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or mode from all the rest, and view him under that distinct precision only which points out the idea abovementioned, exclusive of every other idea that may belong to him in any other view, either as substance, quality or mode. And therefore the consideration of this same quality, or qualification, will not be altered by any others of which he may be possessed; but remains the same whatever he shall consist of besides: whether his soul be a material or immaterial substance, or no substance at all, as may appear from examining the import of these pronouns, I, thou, he, &c. [the grammatical meaning of such words generally pointing out the true origin of our ideas primarily annexed to them] which both in their original sense and common acceptation are purely personal terms, and as such lead to no farther consideration either of soul or body; nay, sometimes are distinguished from both, as in the following line,
Linquebant dulces animas, aut ægra, trahebant
An enquiry after the identity of such person will be, whether at different times he is, or how he can be, and know himself to be the same in that respect, or equally subjected to the very same relations and consequent obligations which he was under formerly, and in which he still perceives himself to be involved, whenever he reflects upon himself and them. This we shall find to consist in nothing more, than his becoming sensible at different times of what he had thought or done before: and being as fully convinced that he then thought or did it, as he now is of his present thoughts, acts, or exist
Beyond this we neither can, nor need go for evidence in any thing; this, we shall soon see, is the clear and only medium through which distant things can be discovered and compared together; which at the same time sufficiently ascertains and establishes their several natures and realities respectively; so far as they relate to our
a See Locke on 1 Cor. xv. 53.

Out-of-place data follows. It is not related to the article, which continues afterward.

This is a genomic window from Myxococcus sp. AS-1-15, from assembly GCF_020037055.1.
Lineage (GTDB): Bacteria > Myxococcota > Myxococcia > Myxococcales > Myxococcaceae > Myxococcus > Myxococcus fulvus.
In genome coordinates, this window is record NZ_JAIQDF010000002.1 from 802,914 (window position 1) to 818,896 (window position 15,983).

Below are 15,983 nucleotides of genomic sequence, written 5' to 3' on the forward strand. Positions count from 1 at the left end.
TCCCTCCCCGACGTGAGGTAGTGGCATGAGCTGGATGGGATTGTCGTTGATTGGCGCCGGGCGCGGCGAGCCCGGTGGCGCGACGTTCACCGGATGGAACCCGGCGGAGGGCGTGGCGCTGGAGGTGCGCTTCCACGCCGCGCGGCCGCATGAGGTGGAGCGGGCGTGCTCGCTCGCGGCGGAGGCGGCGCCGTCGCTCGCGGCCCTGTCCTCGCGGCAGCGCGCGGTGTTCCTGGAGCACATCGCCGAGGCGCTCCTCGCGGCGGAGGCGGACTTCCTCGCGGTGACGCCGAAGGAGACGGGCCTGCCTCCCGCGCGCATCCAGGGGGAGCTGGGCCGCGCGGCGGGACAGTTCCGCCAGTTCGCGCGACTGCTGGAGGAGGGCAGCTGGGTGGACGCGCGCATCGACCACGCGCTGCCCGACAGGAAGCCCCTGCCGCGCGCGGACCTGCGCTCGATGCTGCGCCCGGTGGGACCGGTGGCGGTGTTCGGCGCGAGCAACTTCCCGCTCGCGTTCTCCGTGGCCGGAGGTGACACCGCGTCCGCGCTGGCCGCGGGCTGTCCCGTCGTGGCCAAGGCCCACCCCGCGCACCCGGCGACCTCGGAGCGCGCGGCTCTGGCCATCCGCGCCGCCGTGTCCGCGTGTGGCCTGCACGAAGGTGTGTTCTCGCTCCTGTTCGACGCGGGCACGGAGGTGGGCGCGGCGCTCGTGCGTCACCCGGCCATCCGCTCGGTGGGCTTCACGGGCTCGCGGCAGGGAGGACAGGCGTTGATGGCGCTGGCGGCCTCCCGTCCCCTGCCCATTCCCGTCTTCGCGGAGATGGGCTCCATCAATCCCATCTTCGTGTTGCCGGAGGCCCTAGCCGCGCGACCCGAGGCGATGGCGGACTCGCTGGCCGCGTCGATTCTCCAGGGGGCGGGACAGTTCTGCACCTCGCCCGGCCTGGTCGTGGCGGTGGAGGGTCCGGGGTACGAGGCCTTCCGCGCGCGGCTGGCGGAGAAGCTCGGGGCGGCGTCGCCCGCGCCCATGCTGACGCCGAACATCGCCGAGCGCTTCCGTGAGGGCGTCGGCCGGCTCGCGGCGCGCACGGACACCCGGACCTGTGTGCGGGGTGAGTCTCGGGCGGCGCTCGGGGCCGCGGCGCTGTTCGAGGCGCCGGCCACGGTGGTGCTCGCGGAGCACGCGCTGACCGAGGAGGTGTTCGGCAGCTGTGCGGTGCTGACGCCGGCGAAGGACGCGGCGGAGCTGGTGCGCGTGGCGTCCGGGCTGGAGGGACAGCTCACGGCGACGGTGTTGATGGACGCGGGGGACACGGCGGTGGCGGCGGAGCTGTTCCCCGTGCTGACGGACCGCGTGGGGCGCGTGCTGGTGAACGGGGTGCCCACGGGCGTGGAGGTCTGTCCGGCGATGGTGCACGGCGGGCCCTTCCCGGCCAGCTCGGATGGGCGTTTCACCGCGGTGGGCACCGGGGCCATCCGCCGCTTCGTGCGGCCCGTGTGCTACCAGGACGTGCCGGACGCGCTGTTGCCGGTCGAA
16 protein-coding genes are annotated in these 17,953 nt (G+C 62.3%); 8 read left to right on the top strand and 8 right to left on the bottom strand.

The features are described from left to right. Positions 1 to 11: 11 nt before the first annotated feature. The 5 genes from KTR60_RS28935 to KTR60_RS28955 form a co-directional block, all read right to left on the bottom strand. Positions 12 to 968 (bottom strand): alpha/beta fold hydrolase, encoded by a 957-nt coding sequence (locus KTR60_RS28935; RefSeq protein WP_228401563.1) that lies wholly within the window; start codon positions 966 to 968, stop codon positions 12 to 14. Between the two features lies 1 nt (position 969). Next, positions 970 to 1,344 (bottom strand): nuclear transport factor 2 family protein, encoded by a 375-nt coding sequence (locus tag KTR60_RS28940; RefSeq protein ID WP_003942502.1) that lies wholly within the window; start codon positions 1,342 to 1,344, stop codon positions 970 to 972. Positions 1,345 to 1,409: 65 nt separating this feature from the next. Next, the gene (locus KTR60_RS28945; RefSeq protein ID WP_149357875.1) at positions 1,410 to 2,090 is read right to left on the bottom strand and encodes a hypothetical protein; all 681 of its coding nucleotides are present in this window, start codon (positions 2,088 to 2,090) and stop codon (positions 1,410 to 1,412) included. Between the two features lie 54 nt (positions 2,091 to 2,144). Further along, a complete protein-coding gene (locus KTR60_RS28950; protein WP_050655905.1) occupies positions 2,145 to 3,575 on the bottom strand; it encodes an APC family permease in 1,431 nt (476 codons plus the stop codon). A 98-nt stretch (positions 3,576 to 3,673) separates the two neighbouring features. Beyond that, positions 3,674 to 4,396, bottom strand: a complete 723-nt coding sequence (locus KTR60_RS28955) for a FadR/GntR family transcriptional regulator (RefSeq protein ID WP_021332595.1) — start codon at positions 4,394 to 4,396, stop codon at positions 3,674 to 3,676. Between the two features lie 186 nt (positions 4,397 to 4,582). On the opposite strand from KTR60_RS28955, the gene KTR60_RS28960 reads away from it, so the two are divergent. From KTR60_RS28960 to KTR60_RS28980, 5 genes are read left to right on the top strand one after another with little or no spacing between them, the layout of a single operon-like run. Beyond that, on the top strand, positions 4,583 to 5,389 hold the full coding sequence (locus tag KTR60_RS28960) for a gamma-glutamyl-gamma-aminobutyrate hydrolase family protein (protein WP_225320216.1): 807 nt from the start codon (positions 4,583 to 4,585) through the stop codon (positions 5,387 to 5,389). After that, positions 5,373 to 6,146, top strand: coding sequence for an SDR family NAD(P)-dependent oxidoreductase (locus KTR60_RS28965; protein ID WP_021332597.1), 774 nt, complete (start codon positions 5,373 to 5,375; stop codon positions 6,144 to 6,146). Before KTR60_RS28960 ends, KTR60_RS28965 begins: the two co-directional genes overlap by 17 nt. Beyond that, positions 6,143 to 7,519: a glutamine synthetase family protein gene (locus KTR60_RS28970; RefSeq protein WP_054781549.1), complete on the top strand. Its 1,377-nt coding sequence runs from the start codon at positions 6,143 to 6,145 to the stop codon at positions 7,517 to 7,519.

selves and to each other: or if this should not be esteemed sufficient to that end, we shall find, in the last place, that there is nothing else left for it. This distinct consciousness of our past actions, from whence arise all the ideas of merit and demerit, will most undoubtedly be regarded with the strictest exactness in foro divino; and indeed has its due weight in foro humano, whenever it can be with certainty determined: wherever this appears to be wanting, all judicial proceedings are at an end. How plain soever any criminal act were, the man would now-a-days be acquitted from guilt in the commission of it, and discharged from the penalties annexed to such fact, could it at the same time be as plainly made out, that he was incapable of knowing what he did, or is now under a like incapacity of recollecting it. And it would be held a sufficient reason for such acquittal, that the punishment or persecution of a creature in these circumstances, could not answer the end proposed by society in punishment, viz. the prevention of evil, the only end that I know of, which can justify punishments in any case. The reason then why such a plea has usually so small regard paid to it in courts of justice, is, I apprehend, either the difficulty of having this incapacity proved with the same clearness that the fact itself is established; or the common maxim that one crime, or criminal indisposition, is not admissible in excuse for another; as in cases of drunkenness, violent passion, killing and maiming men by mistake when one is engaged in an unlawful pursuit, &c. Or in some of these cases perhaps men are punished for the murders, &c. not because they possibly may be conscious of them, and yet that consciousness not appear; but that such evils may be more effectually prevented by striking at the remoter cause, i. e. exciting a salutary terrour of those confessedly evil practices and habits, which are often found to terminate in such fatal effects. A kind of injustice is here indeed committed by society, which we have no reason to suppose will be admitted in foro divino, and some worse instances may be seen in our statute books. By the 23 of Hen. 8. a man becoming lunatic after an act of treason shall be liable to be arraigned, tried, and exe